World War I poem by 5wuVvO

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									World War I poem

   Futility
      By
Wilfred Owen
    Make
 predictions


• The title ‘Futility’ means?

• Connections to war might be?
                  Key Vocabulary
a.   fatuous
b.   sonnet
c.   imperative
d.   personification
                             Make sure
e.   repetition              you know the
f.   rhyme                   meaning of
g.   rhetorical question     each word.
h.   metaphor                Add new ones
i.   parallel construction   to your
j.   antithesis              glossary.
k.   caesura
l.   enjambement
            Listen
1. Listen to the text.
2. Jot down THREE key words you
   remember.
3. State one key idea or message
   you understood.
4. Give your evidence/ reason.
Futility                                       Read the text
Move him into the sun—
Gently its touch awoke him once,
At home, whispering of fields unsown.
Always it awoke him, even in France,           1.Make a link
Until this morning and this snow.
If anything might rouse him now
                                                 between the
The kind old sun will know.                      title and
                                                 something in
Think how it wakes the seeds—                    the poem.
Woke, once, the clays of a cold star.
Are limbs so dear-achieved, are sides
Full-nerved,- still warm,- too hard to stir?
Was it for this the clay grew tall?
- O what made fatuous sunbeams toil
To break earth's sleep at all?
Futility                                       2. Copy the poem.
Move him into the sun—                         3. Find an example of each
Gently its touch awoke him once,               of these 10 language
At home, whispering of fields unsown.          features and label:
Always it awoke him, even in France,
                                               a. imperative
Until this morning and this snow.
If anything might rouse him now                b. personification
The kind old sun will know.                    c. repetition
                                               d. rhyme
Think how it wakes the seeds—                  e. rhetorical question
Woke, once, the clays of a cold star.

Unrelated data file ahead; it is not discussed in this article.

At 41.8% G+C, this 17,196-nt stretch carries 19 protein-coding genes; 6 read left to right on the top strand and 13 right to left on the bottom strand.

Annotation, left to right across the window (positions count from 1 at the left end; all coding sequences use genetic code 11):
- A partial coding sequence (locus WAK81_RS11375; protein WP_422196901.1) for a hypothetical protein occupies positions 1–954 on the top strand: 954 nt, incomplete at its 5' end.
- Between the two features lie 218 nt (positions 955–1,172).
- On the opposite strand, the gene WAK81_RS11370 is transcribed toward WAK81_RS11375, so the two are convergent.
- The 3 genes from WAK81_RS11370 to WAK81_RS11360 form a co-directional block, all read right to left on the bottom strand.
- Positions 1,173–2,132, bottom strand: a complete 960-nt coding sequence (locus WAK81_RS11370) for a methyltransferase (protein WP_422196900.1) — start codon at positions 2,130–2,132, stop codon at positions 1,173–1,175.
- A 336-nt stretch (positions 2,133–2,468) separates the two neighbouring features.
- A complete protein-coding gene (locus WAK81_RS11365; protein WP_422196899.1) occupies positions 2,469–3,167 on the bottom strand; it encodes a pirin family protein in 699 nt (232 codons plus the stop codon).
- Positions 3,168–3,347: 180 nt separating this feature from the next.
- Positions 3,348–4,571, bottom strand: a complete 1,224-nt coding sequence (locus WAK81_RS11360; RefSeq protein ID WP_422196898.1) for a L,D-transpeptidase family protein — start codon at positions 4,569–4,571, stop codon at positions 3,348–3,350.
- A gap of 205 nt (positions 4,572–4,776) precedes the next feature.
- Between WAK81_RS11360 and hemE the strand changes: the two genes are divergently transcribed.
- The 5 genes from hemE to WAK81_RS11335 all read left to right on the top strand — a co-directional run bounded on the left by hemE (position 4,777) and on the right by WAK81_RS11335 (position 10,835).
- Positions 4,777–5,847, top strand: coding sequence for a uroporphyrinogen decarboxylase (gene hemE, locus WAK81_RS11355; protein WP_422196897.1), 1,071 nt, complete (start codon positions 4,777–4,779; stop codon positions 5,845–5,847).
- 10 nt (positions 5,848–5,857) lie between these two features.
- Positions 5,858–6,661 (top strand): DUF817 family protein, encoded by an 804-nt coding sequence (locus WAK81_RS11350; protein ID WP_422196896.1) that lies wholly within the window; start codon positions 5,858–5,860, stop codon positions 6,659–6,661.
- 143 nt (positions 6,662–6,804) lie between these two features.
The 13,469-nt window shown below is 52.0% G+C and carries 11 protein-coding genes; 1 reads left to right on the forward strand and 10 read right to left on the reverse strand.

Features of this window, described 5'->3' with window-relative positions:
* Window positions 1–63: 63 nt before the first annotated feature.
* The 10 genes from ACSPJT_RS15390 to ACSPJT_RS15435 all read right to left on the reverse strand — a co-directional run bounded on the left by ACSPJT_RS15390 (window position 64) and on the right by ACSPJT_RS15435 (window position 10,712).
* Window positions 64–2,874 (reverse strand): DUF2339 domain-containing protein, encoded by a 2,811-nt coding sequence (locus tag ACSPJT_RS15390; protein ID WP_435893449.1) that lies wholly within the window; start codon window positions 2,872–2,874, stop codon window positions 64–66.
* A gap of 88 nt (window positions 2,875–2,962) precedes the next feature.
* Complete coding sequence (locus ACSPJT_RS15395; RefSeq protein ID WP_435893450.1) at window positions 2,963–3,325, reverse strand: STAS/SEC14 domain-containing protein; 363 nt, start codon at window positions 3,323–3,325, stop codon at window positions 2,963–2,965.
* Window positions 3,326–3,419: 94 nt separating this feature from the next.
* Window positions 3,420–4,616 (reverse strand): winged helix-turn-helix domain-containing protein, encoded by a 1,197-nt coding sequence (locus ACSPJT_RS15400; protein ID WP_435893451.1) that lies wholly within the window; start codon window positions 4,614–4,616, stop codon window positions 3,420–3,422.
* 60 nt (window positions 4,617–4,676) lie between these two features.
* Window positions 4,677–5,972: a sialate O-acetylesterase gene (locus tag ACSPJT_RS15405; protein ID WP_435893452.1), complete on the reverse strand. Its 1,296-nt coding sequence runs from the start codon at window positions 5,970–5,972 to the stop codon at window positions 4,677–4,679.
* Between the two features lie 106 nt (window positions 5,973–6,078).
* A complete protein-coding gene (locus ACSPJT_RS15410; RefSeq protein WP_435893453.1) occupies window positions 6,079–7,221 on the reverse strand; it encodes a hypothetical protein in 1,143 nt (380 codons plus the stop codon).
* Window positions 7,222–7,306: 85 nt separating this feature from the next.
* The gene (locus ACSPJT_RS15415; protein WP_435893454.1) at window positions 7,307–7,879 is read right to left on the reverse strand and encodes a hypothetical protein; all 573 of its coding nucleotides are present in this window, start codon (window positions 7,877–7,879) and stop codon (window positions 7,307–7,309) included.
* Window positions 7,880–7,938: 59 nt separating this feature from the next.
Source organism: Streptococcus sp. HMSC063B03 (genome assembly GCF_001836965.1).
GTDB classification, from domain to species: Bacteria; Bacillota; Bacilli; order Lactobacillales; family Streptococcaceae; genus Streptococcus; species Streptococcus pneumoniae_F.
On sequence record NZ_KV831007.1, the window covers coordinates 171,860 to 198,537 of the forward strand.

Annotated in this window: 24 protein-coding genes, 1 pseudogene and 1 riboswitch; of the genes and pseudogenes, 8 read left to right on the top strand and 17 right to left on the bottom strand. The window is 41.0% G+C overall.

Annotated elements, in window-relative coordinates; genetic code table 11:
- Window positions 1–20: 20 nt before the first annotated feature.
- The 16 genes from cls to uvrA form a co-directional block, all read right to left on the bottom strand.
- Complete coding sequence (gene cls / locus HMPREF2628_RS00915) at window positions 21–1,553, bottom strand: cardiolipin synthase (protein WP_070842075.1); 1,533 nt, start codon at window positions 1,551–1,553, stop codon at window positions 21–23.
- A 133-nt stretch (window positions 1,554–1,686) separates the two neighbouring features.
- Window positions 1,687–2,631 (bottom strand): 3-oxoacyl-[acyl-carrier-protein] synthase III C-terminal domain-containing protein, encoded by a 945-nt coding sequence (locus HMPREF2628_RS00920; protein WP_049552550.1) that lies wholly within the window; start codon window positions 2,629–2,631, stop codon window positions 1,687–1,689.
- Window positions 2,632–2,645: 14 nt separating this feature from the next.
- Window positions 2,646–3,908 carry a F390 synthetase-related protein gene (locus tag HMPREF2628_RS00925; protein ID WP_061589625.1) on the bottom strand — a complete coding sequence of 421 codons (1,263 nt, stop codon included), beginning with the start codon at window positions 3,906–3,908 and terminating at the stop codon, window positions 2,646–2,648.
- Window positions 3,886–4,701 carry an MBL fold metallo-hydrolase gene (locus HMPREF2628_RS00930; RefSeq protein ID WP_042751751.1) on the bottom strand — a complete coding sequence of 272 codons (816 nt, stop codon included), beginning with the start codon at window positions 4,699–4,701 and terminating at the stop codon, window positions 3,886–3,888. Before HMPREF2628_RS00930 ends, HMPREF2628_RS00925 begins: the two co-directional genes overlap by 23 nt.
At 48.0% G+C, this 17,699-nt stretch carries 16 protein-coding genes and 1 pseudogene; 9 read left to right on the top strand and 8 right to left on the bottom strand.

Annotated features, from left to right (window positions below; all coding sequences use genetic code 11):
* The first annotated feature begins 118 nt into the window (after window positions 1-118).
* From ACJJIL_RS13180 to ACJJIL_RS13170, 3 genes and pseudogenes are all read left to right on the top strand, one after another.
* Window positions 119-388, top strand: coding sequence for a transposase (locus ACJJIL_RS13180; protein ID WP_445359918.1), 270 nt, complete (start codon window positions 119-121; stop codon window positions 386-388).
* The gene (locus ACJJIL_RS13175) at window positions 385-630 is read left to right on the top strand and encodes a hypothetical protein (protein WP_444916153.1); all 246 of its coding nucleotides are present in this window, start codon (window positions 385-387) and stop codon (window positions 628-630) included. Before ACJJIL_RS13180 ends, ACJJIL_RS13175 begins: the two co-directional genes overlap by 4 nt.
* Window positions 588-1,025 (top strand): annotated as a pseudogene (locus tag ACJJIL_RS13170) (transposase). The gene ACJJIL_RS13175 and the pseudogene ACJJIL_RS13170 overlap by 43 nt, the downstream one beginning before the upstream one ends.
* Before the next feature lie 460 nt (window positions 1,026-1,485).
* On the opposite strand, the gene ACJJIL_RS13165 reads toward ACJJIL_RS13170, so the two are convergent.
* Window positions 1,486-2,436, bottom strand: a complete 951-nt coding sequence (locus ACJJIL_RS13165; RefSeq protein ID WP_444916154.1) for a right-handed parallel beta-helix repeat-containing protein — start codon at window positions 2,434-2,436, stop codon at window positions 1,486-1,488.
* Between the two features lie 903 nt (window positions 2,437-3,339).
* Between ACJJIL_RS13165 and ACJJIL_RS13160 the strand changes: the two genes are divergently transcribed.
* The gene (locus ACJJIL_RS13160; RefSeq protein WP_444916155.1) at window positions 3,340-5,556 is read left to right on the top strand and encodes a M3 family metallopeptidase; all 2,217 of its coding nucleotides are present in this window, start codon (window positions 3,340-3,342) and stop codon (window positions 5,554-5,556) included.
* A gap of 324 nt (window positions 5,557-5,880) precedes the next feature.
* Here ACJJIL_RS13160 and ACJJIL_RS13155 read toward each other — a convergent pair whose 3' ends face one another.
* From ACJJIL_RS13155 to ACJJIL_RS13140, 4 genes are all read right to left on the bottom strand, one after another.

f. metaphor
Are limbs so dear-achieved, are sides
Full-nerved,- still warm,- too hard to stir?   g. parallel
Was it for this the clay grew tall?               construction
- O what made fatuous sunbeams toil            h. antithesis
To break earth's sleep at all?                 i. caesura
                                               j. enjambement
By Wilfred Owen
Futility

Move him into the sun—
Gently its touch awoke him once,               4. It is a
At home, whispering of fields unsown.
Always it awoke him, even in France,
                                                sonnet.
Until this morning and this snow.
If anything might rouse him now
                                                How does
The kind old sun will know.                     this poetic
Think how it wakes the seeds—                   form
Woke, once, the clays of a cold star.
Are limbs so dear-achieved, are sides
                                                influence
Full-nerved,- still warm,- too hard to stir?    the way it is
Was it for this the clay grew tall?
- O what made fatuous sunbeams toil
                                                written?
To break earth's sleep at all?
The Text Analysis
   Paragraph




  Feature of the text
e.g. first person voice;
  flashback; irony…



     Evaluate
        the
 Purpose and Effect
Futility

Move him into the sun—                         Model
Gently its touch awoke him once,               Analysis Paragraph
At home, whispering of fields unsown.